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New York Theater

Dirty Rotten Scoundrels

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The second part of the phrase "musical comedy" has reasserted itself on Broadway. Serious tuners are taking a back seat to self-referencing gigglefests. The latest of these is "Dirty Rotten Scoundrels," a wicked tale of two hustlers competing for a slice of the French Riviera. The creative team is largely the same as that of "The Full Monty," a sweet, character-driven show that underperformed at the box office considering its glowing reviews. This time out, the collaborators decided to just have fun -- and there's nothing wrong with that.

David Yazbek's lyrics are as clever as his music is rich, paying tribute to musical theatre tradition as well as admitting a hint of hip-hop. Jeffrey Lane's book is full of snappy quips. Jack O'Brien smoothly stages this romp, seamlessly integrating Jerry Mitchell's energetic dances with his own skilled direction. David Rockwell's sets are minimal yet suggest an elegant milieu, thanks to Kenneth Posner's artful lighting. Gregg Barnes' costumes deliver their own laughs and denote character.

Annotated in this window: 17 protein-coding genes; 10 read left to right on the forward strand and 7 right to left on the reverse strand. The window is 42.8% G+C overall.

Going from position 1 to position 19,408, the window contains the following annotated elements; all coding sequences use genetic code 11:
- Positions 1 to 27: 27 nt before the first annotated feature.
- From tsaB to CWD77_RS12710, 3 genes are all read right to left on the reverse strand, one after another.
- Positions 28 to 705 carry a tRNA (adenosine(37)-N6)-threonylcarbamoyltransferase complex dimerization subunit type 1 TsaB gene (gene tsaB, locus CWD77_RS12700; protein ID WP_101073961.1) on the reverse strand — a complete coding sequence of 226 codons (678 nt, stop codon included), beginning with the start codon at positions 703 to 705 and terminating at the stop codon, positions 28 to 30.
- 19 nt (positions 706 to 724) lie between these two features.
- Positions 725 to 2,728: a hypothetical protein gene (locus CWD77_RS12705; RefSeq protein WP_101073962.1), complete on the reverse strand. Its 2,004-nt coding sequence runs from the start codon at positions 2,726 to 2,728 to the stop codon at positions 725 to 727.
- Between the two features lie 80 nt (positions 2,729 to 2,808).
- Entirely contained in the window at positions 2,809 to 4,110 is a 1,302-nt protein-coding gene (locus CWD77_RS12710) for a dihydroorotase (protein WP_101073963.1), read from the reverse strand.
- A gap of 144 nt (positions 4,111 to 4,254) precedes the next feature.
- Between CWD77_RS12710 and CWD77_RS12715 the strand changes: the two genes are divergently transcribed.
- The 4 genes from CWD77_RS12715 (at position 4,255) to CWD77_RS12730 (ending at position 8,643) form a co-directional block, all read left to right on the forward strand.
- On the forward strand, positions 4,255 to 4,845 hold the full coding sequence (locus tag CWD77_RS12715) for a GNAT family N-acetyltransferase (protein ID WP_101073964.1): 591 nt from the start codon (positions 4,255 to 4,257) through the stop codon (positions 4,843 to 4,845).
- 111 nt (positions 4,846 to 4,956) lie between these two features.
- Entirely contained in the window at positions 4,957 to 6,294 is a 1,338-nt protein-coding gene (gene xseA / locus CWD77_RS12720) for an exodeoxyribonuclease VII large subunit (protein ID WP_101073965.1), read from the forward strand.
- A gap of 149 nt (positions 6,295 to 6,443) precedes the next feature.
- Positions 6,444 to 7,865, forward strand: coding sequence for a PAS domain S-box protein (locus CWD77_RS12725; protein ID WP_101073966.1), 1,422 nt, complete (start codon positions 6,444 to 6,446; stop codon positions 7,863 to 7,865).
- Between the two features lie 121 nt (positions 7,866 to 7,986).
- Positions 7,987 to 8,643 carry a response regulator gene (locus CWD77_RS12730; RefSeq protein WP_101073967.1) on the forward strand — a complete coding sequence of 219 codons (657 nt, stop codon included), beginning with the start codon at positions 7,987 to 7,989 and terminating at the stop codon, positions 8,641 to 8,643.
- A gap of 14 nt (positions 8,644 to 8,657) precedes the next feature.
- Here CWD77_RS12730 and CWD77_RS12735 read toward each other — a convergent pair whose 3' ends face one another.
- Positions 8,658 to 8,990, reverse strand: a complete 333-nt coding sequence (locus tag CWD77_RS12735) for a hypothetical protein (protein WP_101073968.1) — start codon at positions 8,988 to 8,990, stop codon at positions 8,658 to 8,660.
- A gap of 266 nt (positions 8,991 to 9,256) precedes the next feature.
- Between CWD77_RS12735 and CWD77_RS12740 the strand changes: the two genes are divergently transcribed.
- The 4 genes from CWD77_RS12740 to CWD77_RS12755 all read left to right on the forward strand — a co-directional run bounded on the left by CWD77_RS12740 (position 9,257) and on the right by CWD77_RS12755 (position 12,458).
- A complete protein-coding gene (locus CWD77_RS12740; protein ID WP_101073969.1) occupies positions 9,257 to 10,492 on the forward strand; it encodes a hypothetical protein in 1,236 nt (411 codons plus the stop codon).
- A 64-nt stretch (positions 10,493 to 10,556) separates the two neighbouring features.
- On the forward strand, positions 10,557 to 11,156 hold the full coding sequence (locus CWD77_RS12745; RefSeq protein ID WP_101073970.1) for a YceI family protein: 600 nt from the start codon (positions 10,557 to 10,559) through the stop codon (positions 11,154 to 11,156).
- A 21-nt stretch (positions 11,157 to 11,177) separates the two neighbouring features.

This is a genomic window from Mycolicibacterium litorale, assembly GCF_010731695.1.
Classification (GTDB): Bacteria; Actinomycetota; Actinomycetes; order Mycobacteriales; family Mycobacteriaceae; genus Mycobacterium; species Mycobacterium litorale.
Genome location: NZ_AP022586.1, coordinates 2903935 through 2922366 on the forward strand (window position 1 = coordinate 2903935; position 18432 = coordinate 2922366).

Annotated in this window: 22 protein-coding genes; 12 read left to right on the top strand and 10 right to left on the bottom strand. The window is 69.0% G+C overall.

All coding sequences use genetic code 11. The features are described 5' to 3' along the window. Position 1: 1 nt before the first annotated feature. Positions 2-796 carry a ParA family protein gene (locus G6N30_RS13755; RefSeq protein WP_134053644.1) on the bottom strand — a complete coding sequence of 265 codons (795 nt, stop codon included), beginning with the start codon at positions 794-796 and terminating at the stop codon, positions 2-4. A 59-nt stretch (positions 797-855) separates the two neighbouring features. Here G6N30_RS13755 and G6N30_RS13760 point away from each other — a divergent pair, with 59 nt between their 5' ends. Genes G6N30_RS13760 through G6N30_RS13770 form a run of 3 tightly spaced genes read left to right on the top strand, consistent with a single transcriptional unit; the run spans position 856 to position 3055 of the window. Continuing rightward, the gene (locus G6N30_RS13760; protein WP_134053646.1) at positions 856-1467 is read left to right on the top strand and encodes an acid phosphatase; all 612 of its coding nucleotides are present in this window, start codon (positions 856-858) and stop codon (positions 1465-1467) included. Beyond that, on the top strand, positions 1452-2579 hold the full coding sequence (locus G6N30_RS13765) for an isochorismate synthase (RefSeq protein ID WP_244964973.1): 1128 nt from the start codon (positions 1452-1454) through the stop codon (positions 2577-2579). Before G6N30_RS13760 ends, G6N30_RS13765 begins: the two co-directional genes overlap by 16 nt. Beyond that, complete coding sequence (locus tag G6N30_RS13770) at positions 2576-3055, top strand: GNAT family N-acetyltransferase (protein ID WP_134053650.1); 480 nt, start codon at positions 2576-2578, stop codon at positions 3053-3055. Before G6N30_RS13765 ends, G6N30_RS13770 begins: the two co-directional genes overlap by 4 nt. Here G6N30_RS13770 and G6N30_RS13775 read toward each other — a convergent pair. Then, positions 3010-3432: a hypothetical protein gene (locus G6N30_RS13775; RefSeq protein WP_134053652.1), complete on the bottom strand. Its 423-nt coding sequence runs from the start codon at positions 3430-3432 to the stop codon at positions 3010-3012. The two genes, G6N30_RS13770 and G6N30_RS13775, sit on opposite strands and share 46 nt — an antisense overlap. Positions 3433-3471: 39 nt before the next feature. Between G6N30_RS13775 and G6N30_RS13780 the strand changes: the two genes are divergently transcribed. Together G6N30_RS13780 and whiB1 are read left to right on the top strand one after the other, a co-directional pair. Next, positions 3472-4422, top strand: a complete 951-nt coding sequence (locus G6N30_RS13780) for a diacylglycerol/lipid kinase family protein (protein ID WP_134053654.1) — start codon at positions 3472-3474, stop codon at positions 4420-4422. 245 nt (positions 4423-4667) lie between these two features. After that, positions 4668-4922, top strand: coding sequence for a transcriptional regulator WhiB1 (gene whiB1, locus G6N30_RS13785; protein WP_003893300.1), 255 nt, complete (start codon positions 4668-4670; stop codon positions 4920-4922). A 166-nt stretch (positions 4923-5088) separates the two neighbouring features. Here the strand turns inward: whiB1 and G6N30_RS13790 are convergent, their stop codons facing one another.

Norbert Leo Butz has been teetering on the brink of stardom for several seasons now and "Scoundrels" finally pushes him over the edge. His devilish grin, unbridled sense of physical comedy, and strong singing are a perfect fit for Freddy, the cheeky younger crook. John Lithgow as his debonair rival is on equal footing, turning a disdainful sneer, a bemused chuckle, or a single line into a source of hilarity.

Sherie Rene Scott reveals another aspect of her talents as the na誰ve target of both con men. Like a young Gracie Allen, she takes obliviousness to heights of hilarity. Joanna Gleason is martini-dry as one of Lithgow's discarded conquests and Gregory Jbara oozes Continental charm as a corrupt French official. Sara Gettelfinger has a cheerfully vulgar cameo as a crass oil heiress.

With "Monty Python's Spamalot" soon to join "Scoundrels" on Broadway, outrageous humor will be the order of the day for many upcoming productions. Those auditioning should prepare for hilarity as well as high notes.

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This review first appeared on Backstage.com on 3/7/05.

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